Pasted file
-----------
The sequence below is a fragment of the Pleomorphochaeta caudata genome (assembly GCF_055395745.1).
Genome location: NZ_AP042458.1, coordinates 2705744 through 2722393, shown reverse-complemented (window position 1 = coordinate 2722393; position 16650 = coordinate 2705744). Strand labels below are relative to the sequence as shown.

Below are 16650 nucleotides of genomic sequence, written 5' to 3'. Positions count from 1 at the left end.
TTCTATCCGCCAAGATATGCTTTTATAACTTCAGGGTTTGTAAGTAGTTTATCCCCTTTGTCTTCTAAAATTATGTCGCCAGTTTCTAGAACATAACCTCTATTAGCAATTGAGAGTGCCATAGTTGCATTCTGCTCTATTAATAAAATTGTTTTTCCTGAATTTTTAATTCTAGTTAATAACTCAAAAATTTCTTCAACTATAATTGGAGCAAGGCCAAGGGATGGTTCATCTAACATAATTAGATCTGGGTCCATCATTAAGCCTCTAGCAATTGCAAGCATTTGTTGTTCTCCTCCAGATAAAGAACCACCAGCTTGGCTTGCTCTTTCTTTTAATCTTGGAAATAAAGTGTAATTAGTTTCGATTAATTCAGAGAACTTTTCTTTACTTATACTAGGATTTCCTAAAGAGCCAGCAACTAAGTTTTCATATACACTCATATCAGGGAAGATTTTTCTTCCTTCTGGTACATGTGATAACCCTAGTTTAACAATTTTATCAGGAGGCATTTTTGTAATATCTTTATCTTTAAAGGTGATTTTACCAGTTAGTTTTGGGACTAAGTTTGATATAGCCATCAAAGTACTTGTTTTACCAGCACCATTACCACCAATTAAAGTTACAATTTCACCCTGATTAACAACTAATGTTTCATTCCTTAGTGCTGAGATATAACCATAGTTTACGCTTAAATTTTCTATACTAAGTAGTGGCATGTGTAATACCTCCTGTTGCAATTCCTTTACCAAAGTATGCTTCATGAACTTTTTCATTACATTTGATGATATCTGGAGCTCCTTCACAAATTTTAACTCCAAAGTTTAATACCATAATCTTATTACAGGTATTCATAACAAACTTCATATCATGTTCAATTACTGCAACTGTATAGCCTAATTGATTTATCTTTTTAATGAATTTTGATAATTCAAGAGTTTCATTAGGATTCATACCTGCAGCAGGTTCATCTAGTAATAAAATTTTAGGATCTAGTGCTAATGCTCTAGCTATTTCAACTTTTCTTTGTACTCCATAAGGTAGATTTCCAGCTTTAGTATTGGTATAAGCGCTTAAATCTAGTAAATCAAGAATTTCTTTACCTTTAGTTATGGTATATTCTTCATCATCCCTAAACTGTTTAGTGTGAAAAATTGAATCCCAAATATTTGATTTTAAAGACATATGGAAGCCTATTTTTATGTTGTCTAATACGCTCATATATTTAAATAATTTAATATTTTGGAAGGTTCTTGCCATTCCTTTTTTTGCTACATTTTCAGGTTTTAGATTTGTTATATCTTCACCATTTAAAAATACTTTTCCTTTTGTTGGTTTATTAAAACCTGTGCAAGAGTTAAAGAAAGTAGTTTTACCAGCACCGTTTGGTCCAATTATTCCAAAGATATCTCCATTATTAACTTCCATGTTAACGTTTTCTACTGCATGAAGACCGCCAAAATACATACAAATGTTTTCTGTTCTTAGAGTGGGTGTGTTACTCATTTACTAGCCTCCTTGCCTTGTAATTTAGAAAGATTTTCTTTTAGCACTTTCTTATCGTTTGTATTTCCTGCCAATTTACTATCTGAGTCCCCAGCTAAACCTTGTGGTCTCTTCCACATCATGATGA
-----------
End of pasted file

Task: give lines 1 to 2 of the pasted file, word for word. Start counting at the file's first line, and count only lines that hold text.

The sequence below is a fragment of the Pleomorphochaeta caudata genome (assembly GCF_055395745.1).
Genome location: NZ_AP042458.1, coordinates 2705744 through 2722393, shown reverse-complemented (window position 1 = coordinate 2722393; position 16650 = coordinate 2705744). Strand labels below are relative to the sequence as shown.